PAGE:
‘Sugar Elimination’ Technology Has Arrived

Startups are leveraging human digestion and technology to bring sugar elimination innovations to market — from enzymes that convert sugar into fiber to sugar “sponges” that activate after they are consumed.

The zero-sugar food and beverage markets are expected to grow in 2024 as consumers continue to look for products to support their health.

According to Brightfield Group, low sugar was the leading nutritional attribute consumers sought out in 2023, with 42.3% of respondents flagging it as a priority. No sugar added was also the top ingredient preference, claiming 44.1% of responses across generations.

Zero-sugar has gradually “replaced what used to be the diet” trend and has become a claim consumers seek out on pack, Scott Dicker, market insights director at SPINS, told FoodNavigator-USA.

The average American consumes about 17 teaspoons of added sugar per day, or 270 calories, well more than the 9 teaspoons for men and 6 teaspoons for women recommended by the American Heart Association.

Sugar-to-Fiber Enzymes

To satisfy consumer demand for less sugar, a growing number of researchers and startups are developing sugar elimination ingredients.

In February 2024, food tech company Zya unveiled Convero, a propriety enzymatic substance that can convert up to 30% of consumed sugar into fiber when it reaches the digestive system.

“We want to use the power of enzymes to transform how our bodies use food,” Zya CEO and cofounder Joshua Sauer told Wired

The UK-based startup believes food manufacturers will be interested in adding its enzyme directly to food products like cereals and snacks and is targeting a U.S. launch in 2026, pending FDA approval.

Major food producers are certainly in the market for these innovations.

At the close of 2022, Kraft Heinz tapped researchers at Harvard’s Wyss Institute to explore how the company could reduce the amount of sugar used in their foods without sacrificing the ingredient’s other properties.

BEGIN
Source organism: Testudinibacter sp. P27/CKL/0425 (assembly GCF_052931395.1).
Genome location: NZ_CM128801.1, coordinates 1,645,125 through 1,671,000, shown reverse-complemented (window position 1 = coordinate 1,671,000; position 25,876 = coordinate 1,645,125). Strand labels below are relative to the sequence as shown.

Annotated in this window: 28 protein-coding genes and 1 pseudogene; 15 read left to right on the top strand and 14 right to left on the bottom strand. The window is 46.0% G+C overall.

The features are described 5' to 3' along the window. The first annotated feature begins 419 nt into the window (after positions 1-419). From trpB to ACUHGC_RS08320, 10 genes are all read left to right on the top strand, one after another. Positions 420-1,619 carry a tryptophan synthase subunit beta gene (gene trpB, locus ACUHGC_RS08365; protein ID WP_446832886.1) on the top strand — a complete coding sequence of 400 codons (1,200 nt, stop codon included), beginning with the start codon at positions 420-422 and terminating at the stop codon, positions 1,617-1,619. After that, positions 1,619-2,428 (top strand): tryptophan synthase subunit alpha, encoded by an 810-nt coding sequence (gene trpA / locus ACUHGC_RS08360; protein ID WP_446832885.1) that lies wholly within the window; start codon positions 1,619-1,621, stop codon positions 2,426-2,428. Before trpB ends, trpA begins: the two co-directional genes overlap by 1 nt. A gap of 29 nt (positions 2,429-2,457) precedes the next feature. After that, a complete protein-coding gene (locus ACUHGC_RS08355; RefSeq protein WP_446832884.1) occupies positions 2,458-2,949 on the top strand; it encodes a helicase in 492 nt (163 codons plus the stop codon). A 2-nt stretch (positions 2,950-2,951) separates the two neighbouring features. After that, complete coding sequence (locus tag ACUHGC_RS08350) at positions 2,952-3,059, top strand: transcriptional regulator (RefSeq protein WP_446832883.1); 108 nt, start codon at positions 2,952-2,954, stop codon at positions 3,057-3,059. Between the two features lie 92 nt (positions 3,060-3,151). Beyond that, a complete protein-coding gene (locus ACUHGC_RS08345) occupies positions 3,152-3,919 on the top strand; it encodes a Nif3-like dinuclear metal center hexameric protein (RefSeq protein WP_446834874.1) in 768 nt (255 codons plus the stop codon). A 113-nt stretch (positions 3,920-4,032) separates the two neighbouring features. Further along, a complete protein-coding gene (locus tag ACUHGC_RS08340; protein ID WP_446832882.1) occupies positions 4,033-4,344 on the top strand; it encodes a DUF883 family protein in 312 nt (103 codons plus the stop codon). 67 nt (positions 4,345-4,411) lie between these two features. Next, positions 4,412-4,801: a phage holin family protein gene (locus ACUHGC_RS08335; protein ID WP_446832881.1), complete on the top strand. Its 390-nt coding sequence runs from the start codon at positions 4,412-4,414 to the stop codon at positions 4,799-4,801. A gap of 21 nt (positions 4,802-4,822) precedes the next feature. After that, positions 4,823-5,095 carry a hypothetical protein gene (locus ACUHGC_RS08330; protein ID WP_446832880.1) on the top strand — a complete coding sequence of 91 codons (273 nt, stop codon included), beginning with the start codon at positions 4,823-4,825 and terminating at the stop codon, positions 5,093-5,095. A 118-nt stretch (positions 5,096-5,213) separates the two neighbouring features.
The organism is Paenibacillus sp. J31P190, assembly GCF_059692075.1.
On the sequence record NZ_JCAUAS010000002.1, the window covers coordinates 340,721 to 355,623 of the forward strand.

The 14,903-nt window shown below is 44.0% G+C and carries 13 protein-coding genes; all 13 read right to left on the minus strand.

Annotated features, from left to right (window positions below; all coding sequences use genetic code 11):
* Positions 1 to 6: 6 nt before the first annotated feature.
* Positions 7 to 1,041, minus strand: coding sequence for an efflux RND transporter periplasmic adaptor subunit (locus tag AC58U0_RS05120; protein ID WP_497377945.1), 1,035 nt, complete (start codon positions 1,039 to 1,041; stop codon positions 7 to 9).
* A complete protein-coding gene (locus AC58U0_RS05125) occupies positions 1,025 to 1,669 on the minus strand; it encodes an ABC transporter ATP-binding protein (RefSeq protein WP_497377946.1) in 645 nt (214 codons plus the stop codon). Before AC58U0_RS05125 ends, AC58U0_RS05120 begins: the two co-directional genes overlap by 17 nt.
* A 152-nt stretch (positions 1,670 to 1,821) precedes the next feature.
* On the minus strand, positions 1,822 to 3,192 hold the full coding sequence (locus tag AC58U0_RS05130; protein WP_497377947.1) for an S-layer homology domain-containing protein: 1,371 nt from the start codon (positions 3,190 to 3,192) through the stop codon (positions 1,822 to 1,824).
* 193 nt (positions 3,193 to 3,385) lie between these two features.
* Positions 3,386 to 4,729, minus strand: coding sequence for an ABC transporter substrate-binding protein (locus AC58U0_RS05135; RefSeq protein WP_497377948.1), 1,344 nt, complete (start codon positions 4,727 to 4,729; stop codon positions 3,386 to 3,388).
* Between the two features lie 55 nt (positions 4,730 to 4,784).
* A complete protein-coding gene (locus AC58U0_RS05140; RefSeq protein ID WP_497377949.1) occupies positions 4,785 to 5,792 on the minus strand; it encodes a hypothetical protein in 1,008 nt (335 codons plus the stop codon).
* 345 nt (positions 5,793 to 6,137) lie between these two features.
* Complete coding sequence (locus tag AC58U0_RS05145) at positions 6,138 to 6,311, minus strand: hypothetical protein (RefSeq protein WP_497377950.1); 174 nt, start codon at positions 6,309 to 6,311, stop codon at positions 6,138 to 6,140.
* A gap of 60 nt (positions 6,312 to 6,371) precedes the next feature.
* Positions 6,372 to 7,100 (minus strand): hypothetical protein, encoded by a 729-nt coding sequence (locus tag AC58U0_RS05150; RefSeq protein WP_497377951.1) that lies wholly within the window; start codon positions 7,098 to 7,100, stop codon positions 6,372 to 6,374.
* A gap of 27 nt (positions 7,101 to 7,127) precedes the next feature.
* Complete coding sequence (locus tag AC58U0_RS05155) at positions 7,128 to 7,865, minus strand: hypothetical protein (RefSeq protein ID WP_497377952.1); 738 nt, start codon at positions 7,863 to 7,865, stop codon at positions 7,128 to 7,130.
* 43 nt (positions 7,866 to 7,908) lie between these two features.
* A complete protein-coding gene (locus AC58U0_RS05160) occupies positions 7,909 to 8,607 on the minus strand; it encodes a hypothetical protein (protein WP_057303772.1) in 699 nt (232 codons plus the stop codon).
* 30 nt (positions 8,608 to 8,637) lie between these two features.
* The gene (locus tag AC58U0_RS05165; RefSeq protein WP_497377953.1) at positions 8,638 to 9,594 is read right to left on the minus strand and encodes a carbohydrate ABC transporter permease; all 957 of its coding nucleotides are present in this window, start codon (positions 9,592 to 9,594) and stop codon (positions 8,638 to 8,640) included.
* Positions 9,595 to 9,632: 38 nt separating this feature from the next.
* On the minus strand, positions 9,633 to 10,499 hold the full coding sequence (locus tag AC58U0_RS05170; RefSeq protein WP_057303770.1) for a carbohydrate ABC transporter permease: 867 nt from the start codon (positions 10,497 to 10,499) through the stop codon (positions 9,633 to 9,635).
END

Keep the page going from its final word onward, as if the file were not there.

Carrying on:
The final product utilizes a different enzyme variation naturally found in plants that converts sugar to fiber once it reaches the digestive system.

Researchers claim the enzyme can be incorporated into current recipes without modifying their sugar content — an attractive feature for food manufacturers who seek to maintain the taste and texture of signature recipes.

Wyss is currently licensing the technology to a startup and is also targeting incorporation by U.S. manufacturers in 2026.

Sugar Absorption “Sponges”

 In a similar pursuit, BioLumen has developed a proprietary plant fiber-based drink mix engineered to expand in the stomach and soak up sugar in food, rendering it unavailable for early absorption, reported The Guardian.

Once locked in the “sponge,” a significant amount of the sugar will simply pass through the body. One gram of the mix, called Monch Monch, can absorb six grams of sugar, according to lab tests.

Monch Monch entered the U.S. market as a probiotic beverage supplement in November 2023, but BioLumen’s longer-term plan is also to sell it as an ingredient to food manufacturers.

The San Francisco-based startup has already received a “generally recognized as safe” (GRAS) designation for the product and is currently working on ways to reduce its cost.

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